PHILLIPS: Some say cut and jog.

What do you say about -- did what General Casey told the Pentagon confidentially last week sort of undermine this Republican strategy of making the Democrats look weak and simply wanting to abandon Iraq?

DICK ARMEY, FORMER U.S. CONGRESSMAN: Well, I think what undermines it is the fact that it's out now in the public discourse.

The public discourse today is really quite inane. It's political discourse. And the purpose is not a national purpose. It's a political or partisan purpose.

So, our best effort in Iraq would be to try to ignore that. Of course we should have a plan and a hope, an opportunity, preparation, things that we can accomplish and benchmarks that we can achieve, and a time at the end when we can bring our folks home.

But that would be better held closely. I think Congress has the appropriate venue to be appropriately briefed on such plans through their security committees in both the House and the Senate. But it seems to me that responsible people in both parties, in both bodies, and in the executive branch, ought to hold this discourse in what -- I should say, confidential, private and serious talk, and keep it out of politics.

BLITZER: I -- some have suggested, Donna, that there's a lot less difference between the mainstream of the Democratic Party and the Republican administration on this issue of some sort of informal timeline for Iraq than meets the eye.


And, look, what we know is that the prime minister wants to -- would like to see a different direction. The new national security adviser in Iraq has mentioned that he would like to see the troops reduced, and now General Casey.

So, it looks like the Democrats really took the lead and understood exactly what the American people want to hear right now, is that there's progress that is being made, and, as a result of the progress being made, our troops can begin to be redeployed and perhaps some can come home.

BLITZER: Here's some recent poll numbers. We will put them up on the screen.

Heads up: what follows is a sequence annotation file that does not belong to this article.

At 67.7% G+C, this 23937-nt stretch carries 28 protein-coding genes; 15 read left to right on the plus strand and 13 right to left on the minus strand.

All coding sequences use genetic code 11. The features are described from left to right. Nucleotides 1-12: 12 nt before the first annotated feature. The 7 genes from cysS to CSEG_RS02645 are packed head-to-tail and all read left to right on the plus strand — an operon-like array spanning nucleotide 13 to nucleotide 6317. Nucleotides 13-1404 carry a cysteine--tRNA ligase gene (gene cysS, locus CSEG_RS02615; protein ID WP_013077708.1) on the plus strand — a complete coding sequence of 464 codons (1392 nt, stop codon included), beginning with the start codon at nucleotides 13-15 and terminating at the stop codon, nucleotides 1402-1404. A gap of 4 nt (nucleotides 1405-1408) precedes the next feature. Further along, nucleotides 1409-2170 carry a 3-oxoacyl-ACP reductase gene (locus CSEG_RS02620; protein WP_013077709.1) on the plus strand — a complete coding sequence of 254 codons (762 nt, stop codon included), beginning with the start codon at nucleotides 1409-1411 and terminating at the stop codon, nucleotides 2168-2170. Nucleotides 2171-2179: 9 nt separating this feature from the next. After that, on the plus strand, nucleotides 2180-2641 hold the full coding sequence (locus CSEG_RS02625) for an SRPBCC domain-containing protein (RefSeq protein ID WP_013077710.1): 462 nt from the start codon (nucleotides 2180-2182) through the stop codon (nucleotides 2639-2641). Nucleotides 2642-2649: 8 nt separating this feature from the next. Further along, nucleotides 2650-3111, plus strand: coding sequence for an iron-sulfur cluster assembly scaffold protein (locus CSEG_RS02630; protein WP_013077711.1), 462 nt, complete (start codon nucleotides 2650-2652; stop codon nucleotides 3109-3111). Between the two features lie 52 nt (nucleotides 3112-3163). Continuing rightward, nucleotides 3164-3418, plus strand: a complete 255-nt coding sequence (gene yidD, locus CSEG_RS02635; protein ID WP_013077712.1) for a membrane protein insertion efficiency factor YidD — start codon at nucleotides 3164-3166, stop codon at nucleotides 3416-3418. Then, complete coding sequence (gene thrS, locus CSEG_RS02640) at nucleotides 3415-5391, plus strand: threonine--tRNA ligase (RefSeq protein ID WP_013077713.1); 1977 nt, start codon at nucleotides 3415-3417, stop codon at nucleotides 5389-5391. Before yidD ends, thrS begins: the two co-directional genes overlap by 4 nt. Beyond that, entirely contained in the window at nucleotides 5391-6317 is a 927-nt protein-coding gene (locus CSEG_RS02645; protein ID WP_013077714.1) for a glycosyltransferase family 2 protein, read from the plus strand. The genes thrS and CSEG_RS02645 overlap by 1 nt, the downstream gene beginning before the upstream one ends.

Which party do you trust to do a better job handling Iraq? In May, 50 percent said Democrats. It's now gone down to 47 percent. Republicans were at 36 percent. It's gone up a little bit, to 41 percent. Which party do you trust to do a better job handling terrorism? Another slight improvement for the Republicans. Democrats went from 46 percent to 39. Republicans went from 41 to 46 percent.

The Republicans seem to be making some modest inroads on these sensitive issues.

BRAZILE: Well, they are not hemorrhaging. A couple months ago, they were hemorrhaging support, especially among Republican voters.

And, so, what you see now is that they have stabilized. Perhaps they have gotten a little political I.V. with all of the red meat that is being thrown at them. But the good news is that Democrats are still well-positioned.

That same poll showed that the president's handling of Iraq is still in -- in -- in, you know, the 60 percent range, so -- 60 percent disapproval. So, I think Democrats have some room to continue to build public confidence in their positions and also go out there and rally people.

BLITZER: If you were still in the Congress and running for reelection, and assuming you had a close race, which you rarely ever did have a close race.


BLITZER: But, assuming you did, would the president's stance on Iraq be something you would be running away from or embracing in a close contest in November?

ARMEY: Well, I think it depends on district. In the district I represented, I would be embracing it.

But it seems to me, whether you are in a district like mine or perhaps a district some of the folks in New York, Republicans running, the responsible member of Congress is the person who rises above the politics, understands the gravity of this situation.

You know, every one of those young people out there is some mother's son or daughter. And their safety and security and their ability to carry out their mission and return home safely should take precedence. And every line of discourse we have, public or privately, that should be our principal consideration.

And I think the sad thing we see right now in a lot of the discourse you see from people who hold office and have responsibility, it's not about their safety, security and mission capability, but about our next political race.